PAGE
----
Russ has up to five crews working at a time although the company usually runs three logging crews and one for chipping. The terrain can range from relatively flat to 50-60 percent slope. The dominant species are Douglas fir, white fir, pine, and cedar. Average timber diameter is 16-19 inches DBH, said Russ. About 75 percent of production is delivered tree length, and the other 25 percent is delivered cut-to-length.

There are good markets — sawmills and veneer mills — for round wood in the region. Russ ticked some of the names: Sierra Pacific Industries, Shasta Green, Roseburg Forest Products, Trinity River Lumber Company, Collins Pine Co., Thomas Lumber Company. Fuel chips are supplied to cogeneration plants like Honey Lake Power and Burney Forest Products.

All felling is done with TimberPro track harvesters; the company has three TimberPro 735C machines, a 735B, and a 745D. The harvesters are equipped with TimberPro bar saw felling heads during the warm months because they are less likely to cause sparks that could lead to a fire; in the cold months, when there is less risk of fire, the machines run Quadco 24-inch hot saws. Trees are skidded to the landing with John Deere 648L and 848L grapple skidders and Cat 527 track skidders.

Thinning is performed with machines equipped with shear feller buncher heads. The company has a John Deere 843K feller buncher with a shear head, and Russ also subcontracts a company that runs a three-wheel Hydro-Axe machine with a shear head.

The company chips all tops and limbs as well as thinnings up to 12 inches. The chipping crew is equipped with a Bandit 3590 whole tree chipper that is fed with a loader.

The company’s hauls average 40-50 miles, and trucks normally make three trips per day. About 75 percent of the timber being harvested comes off private land. The other 25 percent comes off the national forests in the region.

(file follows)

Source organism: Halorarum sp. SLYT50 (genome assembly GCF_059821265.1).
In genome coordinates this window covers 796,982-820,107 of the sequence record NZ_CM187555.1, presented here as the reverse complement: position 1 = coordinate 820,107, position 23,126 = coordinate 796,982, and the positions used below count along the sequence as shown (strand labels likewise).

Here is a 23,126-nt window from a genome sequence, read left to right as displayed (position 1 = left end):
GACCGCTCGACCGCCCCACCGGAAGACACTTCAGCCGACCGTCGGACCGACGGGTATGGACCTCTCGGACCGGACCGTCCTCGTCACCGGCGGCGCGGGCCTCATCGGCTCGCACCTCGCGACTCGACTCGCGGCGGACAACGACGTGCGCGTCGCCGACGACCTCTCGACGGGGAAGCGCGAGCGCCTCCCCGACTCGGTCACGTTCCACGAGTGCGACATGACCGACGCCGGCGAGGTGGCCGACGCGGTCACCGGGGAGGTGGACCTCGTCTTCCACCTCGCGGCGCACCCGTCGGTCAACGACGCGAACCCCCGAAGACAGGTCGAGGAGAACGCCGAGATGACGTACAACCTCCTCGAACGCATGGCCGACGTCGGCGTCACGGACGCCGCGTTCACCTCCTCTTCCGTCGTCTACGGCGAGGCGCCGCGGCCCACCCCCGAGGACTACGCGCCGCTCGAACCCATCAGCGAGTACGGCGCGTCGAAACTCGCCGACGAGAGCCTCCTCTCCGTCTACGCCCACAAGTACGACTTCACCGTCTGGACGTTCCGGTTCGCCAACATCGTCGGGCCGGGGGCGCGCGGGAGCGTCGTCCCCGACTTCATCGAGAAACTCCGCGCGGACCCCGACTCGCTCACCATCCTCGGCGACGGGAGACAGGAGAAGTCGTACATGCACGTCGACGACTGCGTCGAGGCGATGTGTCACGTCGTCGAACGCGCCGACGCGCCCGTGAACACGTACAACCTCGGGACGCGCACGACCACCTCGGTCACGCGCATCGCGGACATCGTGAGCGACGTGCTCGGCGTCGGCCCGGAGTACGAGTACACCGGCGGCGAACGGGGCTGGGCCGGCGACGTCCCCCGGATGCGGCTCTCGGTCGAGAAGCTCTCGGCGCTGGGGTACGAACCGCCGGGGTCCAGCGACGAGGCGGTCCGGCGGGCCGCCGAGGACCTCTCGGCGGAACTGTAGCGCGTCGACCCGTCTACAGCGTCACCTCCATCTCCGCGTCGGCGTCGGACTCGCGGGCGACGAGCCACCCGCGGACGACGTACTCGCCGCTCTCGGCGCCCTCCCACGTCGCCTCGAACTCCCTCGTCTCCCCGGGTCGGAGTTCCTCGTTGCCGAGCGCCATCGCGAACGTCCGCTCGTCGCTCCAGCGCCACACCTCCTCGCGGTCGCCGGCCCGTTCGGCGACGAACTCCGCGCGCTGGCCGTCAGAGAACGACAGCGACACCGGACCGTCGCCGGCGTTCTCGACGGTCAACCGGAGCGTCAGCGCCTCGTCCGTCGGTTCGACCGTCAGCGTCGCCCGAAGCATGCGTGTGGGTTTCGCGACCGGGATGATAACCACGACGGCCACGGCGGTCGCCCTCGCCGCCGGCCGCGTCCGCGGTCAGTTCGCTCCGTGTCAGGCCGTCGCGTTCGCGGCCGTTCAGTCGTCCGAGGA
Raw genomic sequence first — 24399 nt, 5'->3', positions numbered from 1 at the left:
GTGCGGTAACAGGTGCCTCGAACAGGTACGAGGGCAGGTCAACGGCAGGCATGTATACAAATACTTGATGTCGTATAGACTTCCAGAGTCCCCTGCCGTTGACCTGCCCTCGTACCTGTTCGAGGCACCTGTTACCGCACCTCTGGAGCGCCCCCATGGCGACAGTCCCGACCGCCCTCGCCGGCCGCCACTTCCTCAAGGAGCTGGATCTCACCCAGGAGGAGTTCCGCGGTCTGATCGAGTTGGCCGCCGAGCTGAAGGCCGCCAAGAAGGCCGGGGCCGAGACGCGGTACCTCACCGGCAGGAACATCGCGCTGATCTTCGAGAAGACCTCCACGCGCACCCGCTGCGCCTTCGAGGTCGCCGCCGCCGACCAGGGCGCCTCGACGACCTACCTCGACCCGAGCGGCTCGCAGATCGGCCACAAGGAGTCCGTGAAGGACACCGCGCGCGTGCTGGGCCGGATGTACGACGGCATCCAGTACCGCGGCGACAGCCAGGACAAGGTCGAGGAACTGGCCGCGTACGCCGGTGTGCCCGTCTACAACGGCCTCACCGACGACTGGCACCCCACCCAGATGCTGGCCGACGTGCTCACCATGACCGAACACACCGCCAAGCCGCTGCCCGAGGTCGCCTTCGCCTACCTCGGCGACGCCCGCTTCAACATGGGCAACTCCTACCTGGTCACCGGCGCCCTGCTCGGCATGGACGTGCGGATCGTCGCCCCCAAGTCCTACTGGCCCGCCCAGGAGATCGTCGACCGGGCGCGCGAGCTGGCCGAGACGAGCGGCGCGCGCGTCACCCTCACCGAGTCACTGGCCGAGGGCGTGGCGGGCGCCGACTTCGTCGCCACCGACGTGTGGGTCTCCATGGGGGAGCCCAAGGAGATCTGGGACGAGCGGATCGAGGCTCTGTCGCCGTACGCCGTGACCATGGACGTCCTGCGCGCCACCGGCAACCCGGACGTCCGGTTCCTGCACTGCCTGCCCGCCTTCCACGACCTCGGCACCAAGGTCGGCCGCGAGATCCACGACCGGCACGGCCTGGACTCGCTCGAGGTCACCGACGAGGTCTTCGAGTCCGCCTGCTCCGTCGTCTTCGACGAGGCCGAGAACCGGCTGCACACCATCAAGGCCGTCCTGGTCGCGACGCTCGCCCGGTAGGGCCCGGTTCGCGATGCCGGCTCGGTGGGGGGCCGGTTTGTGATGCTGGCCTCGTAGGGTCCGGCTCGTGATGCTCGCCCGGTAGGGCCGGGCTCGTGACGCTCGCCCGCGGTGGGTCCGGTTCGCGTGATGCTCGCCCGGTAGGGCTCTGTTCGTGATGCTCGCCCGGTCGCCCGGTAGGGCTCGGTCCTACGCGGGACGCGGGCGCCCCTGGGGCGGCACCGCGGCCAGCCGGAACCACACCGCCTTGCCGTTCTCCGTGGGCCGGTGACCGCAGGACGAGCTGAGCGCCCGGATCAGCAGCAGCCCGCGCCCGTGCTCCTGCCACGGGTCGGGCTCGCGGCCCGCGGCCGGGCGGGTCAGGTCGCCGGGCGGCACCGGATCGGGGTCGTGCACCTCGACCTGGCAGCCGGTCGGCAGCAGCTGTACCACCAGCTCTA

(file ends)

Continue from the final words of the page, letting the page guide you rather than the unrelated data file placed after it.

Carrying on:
Russ credits the company’s success in large part to his employees. A lot of them have worked for him for many years. Del Logging offers employees a group health insurance plan and a 401(k) retirement savings plan, to which the company makes a matching contribution.

Russ has two sons who are involved in the business, too, Kolten and Hunter. They are “working their way up like I did,” said Russ. Hunter, 23, and Kolten, 30, are both college graduates and are operating heavy equipment; Kolten works in the chipping operations. Kolten earned a wildlife biology degree from Oregon State University, and Hunter received a degree in agricultural business from Chico State University in California.

Loader stacks big logs on a trailer at a landing for Del Logging. The company harvests mainly Douglas fir, white fir, pine and cedar in northern California. Timber averages about 16-19 inches DBH.

Russ and Helen also have a daughter, Kelsey, who graduated from the University of Nevada-Reno with a degree in speech pathology and works as a speech pathologist. They also have two grandchildren, Ethan and Quinn.

Russ is active in the industry. He serves on the board of directors of Associated California Loggers. He also is a member of the California Forestry Association, the Logger Association of Northern California, the American Forest Resource Council, and the Sierra Cascade Logging Conference.

In addition, he serves as a chapter chairman of the California Deer Association. “My passion is hunting,” said Russ. He has achieved a ‘grand slam,’ bagging all four of the North American wild sheep.

At the time Russ was interviewed for this article, the company had equipment on four jobs, but logging conditions were not ideal. “It’s not cold enough,” said Russ. “We need a freeze.”